Review of The Purple Flower, Yale Cabaret
The Yale Cabaret is back, opening its 51st season with The Purple Flower, a powerful and fairly obscure work by Marita Bonner. Bonner, an African American author associated with the Harlem Renaissance, though based in Chicago, published the play in W.E.B. DuBois’ Crisis magazine in 1928. It was given readings but no full production in her lifetime. Its themes, unfortunately, are still timely 90 years later.
At the Cabaret, the show’s proposer Mika H. Eubanks, director Aneesha Kudtarkar, and a talented team, many of them Cabaret associates this year, have devised a unique presentation of the play. Bonner’s script allows for over a dozen parts, but the Cabaret does it all with two mercurial actors, Ciara Monique McMillian (as the male characters of “the US’s”) and Adrienne Wells (as the female characters of “the US’s”). The brief non-speaking roles of “Sundry White Devil” are played, with masks and foppish manners and duds complete with tails, by Devin White and Patrick Young.
The text lends itself well to this streamlined approach, giving us a poetic play, amorphous in its characterizations. The action shows a collective of dark-skinned US’s pitting themselves against sundry white devils. The white devils hold the hilltop where the purple flower can be found. Their main intention is to keep the US’s from having access to it. Set on long planks surrounded by the detritus of what the text calls “the thin skin of civilization,” the play occurs in a mythic time that is both current and ancient (as is racism itself).
The play’s dialogue renders, at times almost telegraphically, the various views of the situation among the US’s. Some, like a lazy male who can’t be bothered, assume that sooner or later the situation will change; others, like an old woman who has slaved away for decades in hopes of improving her station, are becoming embittered. The tenor of the piece is to suggest—with a kind of light satire—the state of the US’s as they fool themselves into thinking that education (a bag of books) or wealth (a bag of gold) will gain them acceptance by the white devils. Bonner cannily alludes to the disappointments of such strategies, pointing, in the end, toward a more direct confrontation.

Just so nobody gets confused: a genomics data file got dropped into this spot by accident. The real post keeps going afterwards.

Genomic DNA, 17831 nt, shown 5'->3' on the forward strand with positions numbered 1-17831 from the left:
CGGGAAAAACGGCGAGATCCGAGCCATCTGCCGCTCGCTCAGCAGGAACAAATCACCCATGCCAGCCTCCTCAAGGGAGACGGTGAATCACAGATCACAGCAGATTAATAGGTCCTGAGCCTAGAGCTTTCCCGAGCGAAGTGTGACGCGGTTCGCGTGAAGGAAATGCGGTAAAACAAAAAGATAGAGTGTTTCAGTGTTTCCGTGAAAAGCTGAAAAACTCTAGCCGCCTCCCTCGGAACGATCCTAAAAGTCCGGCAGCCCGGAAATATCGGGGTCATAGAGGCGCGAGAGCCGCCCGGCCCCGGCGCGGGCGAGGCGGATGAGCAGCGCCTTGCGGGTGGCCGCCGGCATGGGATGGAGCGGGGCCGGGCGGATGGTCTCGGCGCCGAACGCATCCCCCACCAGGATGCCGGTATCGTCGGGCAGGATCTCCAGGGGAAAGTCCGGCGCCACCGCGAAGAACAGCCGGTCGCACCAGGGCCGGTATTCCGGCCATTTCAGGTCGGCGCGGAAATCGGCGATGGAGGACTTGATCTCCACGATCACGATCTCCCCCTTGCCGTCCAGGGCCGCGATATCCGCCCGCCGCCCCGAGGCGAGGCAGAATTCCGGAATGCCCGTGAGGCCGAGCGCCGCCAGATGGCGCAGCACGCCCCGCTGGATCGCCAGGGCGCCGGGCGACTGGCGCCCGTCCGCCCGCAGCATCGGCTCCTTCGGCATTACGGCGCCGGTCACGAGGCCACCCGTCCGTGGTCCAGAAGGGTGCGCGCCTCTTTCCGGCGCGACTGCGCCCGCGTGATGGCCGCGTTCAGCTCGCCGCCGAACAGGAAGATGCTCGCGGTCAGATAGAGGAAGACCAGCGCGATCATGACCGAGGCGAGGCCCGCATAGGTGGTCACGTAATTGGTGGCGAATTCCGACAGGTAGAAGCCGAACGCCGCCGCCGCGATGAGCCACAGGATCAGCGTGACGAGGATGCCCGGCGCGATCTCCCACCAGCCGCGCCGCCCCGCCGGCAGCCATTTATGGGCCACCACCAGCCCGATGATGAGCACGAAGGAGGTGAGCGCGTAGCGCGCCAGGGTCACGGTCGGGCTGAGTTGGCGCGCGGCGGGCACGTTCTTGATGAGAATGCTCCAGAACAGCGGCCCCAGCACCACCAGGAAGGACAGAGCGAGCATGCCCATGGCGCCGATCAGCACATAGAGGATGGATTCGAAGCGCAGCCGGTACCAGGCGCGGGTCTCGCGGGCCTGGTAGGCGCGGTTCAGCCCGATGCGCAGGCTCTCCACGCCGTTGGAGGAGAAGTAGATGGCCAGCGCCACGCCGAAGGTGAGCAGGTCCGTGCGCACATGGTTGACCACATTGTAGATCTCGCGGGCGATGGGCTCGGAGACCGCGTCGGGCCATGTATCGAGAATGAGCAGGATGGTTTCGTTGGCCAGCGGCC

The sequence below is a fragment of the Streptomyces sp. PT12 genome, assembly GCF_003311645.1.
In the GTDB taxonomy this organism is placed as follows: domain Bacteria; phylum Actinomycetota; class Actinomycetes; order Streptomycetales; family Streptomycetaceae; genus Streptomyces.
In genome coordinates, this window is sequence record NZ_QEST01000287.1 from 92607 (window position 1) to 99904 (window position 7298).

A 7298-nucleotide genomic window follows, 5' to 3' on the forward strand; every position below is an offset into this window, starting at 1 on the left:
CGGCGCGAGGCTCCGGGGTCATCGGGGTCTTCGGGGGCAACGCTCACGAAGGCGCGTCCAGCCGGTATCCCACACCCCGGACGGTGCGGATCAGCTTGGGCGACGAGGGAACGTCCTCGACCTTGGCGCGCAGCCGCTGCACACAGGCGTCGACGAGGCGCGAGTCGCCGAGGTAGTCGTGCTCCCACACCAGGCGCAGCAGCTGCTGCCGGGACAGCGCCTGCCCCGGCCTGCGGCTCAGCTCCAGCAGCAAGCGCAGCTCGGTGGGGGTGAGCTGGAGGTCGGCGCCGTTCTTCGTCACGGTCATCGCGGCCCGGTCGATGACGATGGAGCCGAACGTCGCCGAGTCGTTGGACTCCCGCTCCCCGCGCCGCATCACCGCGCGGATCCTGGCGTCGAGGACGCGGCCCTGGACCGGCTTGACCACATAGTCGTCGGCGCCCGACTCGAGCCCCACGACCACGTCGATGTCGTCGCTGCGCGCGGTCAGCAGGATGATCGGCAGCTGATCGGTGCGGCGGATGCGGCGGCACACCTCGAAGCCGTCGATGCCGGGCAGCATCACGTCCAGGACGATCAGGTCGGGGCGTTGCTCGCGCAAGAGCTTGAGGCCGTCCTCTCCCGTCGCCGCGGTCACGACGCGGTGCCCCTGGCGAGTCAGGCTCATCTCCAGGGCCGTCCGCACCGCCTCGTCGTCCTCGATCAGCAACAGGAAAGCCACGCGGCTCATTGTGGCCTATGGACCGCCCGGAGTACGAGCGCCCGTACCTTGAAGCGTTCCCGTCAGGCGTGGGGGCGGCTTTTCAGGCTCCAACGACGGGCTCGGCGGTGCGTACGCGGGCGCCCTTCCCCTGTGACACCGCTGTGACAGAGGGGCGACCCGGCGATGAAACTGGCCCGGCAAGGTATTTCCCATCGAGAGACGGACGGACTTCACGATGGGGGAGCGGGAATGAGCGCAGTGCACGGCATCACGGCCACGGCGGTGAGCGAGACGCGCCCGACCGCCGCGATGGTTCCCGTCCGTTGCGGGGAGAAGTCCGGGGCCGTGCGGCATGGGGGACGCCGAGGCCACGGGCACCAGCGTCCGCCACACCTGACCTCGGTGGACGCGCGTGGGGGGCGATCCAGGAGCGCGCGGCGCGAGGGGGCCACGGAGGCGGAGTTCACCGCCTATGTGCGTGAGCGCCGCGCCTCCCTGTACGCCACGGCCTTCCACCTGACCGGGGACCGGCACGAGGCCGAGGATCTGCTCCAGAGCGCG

Describing the plot schematically is to rob the play of much of its poetry. Bonner’s text works like a parable. The language makes use of the prophetic mode found in the Bible and in works that derive from its sense of mysteries and portents. Much of the fascination is in trying to grasp the world portrayed and to see the world we know through its eyes.
The relation of one US to another is conveyed through dialogue, action, and movement, and McMillan and Wells are tellingly effective in rendering the different voices and mannerisms within the community. “Average,” for instance, a middle-aged, middle-class male, is brought to life by McMillian with a hat, a stoop, and a kind of laissez-faire patriarchy that’s all in the voice and body language. Sweet and Finest Blood represent the generation that may finally unseat the white devils. Sweet is girlish and lively, until molested by a white devil hiding in the bushes; her brother Finest Blood wants to avenge her honor.
An Old Woman, saying “it’s time!,” mixes, in a hard-iron pot, a handful of dust, the books, the gold, and, finally, blood, to produce “the New Man.” The refrain, “blood has been taken, blood must be given,” suggests one or both of two things: a mixing of blood—as in mating and intermarriage—or a shedding of blood, as in a fight to the finish. Finest Blood, as a figure associated deliberately with Isaac, whose father, Abraham, was called upon to sacrifice him in Genesis, might seem a possible victim, but he also emerges as a David against a Goliath, or a Christ before the Romans. The blood that must be given, in our day, might sound like a call for reparation of some kind for the social and political crimes committed against African Americans.
Bonner’s text is rich with the aesthetic tendency—a common practice among vanguard artists of the 1920s—to find new meaning in old myths and political significance in religious imagery. The play’s ultimate meaning, as with any parable, is ambiguous, but the show’s skillful presentation here makes for a thought-provoking and fascinating kick-off for the new season.
The Purple Flower
By Marita Bonner
Conceived by Mika H. Eubanks and Aneesha Kudtarkar
Directed by Aneesha Kudtarkar
Producer: Caitlin Crombleholme; Co-Dramaturgs: Christopher Audley Puglisi, Sophie Siegel-Warren; Scenic Designer: Lily Guerin; Lighting Designer: Nicole E. Lang; Sound Designer: Liam Bellman-Sharpe, Emily Duncan Wilson; Costume Designer: Mika H. Eubanks; Movement Director: Leandro Zaneti; Technical Director: Alex McNamara; Stage Manager: Olivia Plath
Cast: Ciara Monique McMillian, Adrienne Wells, Devin White, Patrick Young
September 14-15, 2018